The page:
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Posted at 10:01 AM ET, 01/21/2011

DeMorning DeBonis: Jan. 21, 2011

By Mike DeBonis


Make no mistake, Hizzoner is all in: Mayor Vincent Gray made more than an appearance last night at a Sekou Biddle fundraiser on H Street NE -- he vowed to do everything in his power to get him elected in the April 26 special election for the vacant at-large council seat. "He is absolutely the right person for the job," Gray told the high-powered crowd, which included his confidant Lorraine Green, fundraiser Doug Patton and son Carlos, along with a smattering of businessmen, lobbyists and grassroots supporters. Gray pledged to "work extremely hard" for Biddle to prevent a repeat of the 1997 special election where feckless Democrat Arrington Dixon lost the seat to then-Republican David Catania. "We cannot have him lose. That's not even an option at this stage," Gray said. He added: "It's not just one city, we want one council member, too." Tim Craig has more on the endorsement at D.C. Wire. At Loose Lips, Alan Suderman wonders if Biddle's new supporters will make it easier for opponents to tag him as just another insider -- never mind that Biddle was a no-name to this crowd just months ago.

AFTER THE JUMP -- New DMPED was in Bob Ehrlich's cabinet; Stein Club president gets LGBT czar nod -- how independent is IMPACT's independent evaluator? -- Rhee to Sacramento -- Gray estimates FY12 budget gap as nearing $500 million -- House GOPsters propose cutting $200+ million in federal D.C. budget support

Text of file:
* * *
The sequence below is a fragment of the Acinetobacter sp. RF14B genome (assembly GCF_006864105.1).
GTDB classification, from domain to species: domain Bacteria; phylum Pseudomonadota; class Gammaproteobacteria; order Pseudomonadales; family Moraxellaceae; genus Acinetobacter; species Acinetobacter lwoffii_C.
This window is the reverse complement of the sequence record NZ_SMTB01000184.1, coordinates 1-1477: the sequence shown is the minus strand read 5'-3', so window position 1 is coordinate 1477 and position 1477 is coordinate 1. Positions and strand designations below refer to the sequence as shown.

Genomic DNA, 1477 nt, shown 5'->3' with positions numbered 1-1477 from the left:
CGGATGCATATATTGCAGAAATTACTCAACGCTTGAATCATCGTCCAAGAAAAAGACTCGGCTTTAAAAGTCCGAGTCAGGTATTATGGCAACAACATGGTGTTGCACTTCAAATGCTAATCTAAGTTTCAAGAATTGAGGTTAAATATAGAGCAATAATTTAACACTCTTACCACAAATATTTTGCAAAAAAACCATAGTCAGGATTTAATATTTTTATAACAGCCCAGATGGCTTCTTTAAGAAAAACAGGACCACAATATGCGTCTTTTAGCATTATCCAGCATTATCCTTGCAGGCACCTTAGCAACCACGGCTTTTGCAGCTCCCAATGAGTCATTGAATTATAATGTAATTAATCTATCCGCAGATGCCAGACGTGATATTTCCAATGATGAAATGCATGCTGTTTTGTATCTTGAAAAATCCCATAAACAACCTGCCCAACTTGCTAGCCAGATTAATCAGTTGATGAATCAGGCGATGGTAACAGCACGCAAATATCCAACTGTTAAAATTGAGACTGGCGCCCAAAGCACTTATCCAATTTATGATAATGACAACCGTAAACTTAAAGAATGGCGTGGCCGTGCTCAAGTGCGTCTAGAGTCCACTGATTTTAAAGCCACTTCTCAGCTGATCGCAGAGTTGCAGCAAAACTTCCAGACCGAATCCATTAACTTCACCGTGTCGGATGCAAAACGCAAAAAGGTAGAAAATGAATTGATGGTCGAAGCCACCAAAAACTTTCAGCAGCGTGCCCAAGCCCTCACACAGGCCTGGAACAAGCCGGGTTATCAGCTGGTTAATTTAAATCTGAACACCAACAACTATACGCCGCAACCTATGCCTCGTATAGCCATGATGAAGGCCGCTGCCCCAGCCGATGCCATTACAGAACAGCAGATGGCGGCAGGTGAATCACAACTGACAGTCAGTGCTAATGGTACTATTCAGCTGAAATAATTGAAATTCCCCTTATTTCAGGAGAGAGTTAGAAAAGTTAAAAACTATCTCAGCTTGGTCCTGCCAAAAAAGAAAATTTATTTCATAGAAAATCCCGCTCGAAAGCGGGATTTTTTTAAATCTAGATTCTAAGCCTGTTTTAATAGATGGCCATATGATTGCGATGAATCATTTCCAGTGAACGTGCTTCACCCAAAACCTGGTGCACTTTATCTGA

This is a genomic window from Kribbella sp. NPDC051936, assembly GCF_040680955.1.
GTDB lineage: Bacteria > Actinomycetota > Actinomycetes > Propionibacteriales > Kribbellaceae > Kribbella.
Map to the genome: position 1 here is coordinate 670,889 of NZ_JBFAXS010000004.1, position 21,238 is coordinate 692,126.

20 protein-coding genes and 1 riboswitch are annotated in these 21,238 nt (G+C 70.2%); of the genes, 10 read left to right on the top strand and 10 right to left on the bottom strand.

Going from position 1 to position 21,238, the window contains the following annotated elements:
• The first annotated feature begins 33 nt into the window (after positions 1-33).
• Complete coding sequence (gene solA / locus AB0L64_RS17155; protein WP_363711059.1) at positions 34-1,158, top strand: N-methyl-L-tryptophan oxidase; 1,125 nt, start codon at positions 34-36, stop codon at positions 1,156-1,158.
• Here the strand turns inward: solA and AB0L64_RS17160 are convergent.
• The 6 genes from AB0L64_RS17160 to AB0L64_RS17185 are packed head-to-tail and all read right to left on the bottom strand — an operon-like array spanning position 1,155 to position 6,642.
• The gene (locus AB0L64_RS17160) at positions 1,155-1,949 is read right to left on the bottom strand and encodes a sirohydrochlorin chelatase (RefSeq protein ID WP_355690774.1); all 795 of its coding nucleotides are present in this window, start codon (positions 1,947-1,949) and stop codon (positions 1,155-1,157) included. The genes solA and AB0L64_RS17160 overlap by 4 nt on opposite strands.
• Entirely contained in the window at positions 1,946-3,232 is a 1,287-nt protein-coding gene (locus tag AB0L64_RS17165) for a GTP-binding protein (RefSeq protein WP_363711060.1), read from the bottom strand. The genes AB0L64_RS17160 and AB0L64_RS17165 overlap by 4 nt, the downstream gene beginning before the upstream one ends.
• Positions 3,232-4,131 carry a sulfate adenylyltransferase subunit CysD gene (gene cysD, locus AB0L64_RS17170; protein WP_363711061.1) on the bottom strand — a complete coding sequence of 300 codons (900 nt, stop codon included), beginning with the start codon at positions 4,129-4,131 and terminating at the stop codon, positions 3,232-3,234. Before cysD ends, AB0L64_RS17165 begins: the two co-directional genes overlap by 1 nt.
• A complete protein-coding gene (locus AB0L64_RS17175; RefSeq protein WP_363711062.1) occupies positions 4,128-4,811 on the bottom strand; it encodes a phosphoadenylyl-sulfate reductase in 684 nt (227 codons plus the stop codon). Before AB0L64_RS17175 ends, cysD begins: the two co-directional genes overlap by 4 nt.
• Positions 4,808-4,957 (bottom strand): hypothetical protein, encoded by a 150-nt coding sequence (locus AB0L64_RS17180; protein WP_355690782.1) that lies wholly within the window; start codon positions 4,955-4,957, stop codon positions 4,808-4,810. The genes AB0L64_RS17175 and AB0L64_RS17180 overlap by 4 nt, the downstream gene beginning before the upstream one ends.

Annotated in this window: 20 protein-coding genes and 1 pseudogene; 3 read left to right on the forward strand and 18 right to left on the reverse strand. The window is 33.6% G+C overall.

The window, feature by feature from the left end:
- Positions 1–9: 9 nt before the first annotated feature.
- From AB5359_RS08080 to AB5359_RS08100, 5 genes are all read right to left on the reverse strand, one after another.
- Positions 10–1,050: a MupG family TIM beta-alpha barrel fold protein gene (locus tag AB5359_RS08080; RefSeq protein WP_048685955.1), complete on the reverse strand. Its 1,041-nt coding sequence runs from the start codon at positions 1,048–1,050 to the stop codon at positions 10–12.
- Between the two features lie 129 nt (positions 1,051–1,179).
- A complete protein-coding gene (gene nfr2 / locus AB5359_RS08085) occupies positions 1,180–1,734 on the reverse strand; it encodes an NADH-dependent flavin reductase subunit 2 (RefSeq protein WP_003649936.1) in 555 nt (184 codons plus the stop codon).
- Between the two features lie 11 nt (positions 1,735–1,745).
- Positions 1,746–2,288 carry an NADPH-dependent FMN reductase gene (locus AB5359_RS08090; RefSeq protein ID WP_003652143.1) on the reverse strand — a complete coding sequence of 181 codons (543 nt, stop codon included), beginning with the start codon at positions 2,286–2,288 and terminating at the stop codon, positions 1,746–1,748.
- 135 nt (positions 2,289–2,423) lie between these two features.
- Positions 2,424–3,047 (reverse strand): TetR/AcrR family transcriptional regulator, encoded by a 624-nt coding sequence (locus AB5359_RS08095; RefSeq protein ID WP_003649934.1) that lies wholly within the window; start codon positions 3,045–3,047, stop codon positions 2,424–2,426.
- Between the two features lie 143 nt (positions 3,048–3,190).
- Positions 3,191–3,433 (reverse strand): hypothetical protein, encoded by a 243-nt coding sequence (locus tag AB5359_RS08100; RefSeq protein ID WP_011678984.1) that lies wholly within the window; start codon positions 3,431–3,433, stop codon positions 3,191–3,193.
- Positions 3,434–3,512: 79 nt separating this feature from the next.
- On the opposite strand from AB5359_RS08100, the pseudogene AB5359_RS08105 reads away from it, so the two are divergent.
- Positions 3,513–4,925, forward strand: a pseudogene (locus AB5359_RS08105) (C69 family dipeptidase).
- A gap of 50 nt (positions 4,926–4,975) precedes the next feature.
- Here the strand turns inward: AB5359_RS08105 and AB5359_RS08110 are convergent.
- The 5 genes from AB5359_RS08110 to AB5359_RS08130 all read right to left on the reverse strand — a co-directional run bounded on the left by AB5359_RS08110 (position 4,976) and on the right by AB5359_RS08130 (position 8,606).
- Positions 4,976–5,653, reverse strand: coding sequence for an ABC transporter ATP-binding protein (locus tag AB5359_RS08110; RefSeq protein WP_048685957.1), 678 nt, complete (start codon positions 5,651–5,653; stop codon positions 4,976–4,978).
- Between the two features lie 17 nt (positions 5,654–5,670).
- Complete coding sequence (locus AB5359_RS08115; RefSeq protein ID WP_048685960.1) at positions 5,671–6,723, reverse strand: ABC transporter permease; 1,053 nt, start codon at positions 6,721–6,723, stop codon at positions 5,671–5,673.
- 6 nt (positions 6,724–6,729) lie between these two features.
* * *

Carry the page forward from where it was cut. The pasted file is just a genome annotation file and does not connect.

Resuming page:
MORE APPOINTMENTS -- Gray is set to name his deputy mayor for planning and economic development, an LGBT affairs head, and a new risk management director this morning, but some names are already out. Nikita Stewart and Jonathan O'Connell report in the Post that Victor L. Hoskins, who led Maryland's Department of Housing and Community Development under Gov. Bob Ehrlich (yes, a Republican), will be the new DMPED: "The search for a planning and economic development chief may have been complicated because of uncertainty about how the job will change under Gray. He said repeatedly during his mayoral election campaign that he would like to expand the deputy mayor's role beyond management of real estate projects to include workforce development responsibilities. As a result, a number of local leaders with expertise in real estate, planning and job training were considered candidates or expressed interest in the job, including Emily Durso, former president of the Hotel Association of Washington, D.C.; Ellen McCarthy, director of planning under Mayor Anthony Williams; and Milton Bailey, former director of the D.C. Department of Housing and Community Development." Meanwhile, Yusuf Najafi reports at Metro Weekly that Jeffrey Richardson, president of the Gertrude Stein Democratic Club, will get the LGBT nod. The pick gets praise from gay activist (and big-time Gray supporter) Peter Rosenstein: "[H]e knows the people in the city, he's got a great personality, he's able to deal with everybody and I think he would make a great liaison to the mayor as head of that office." Richardson also has been active in the D.C. Democratic State Committee, emerging as a leader in the insurgent faction of the group. He recently left his job as a grant manager for the Children and Youth Investment Trust Corp.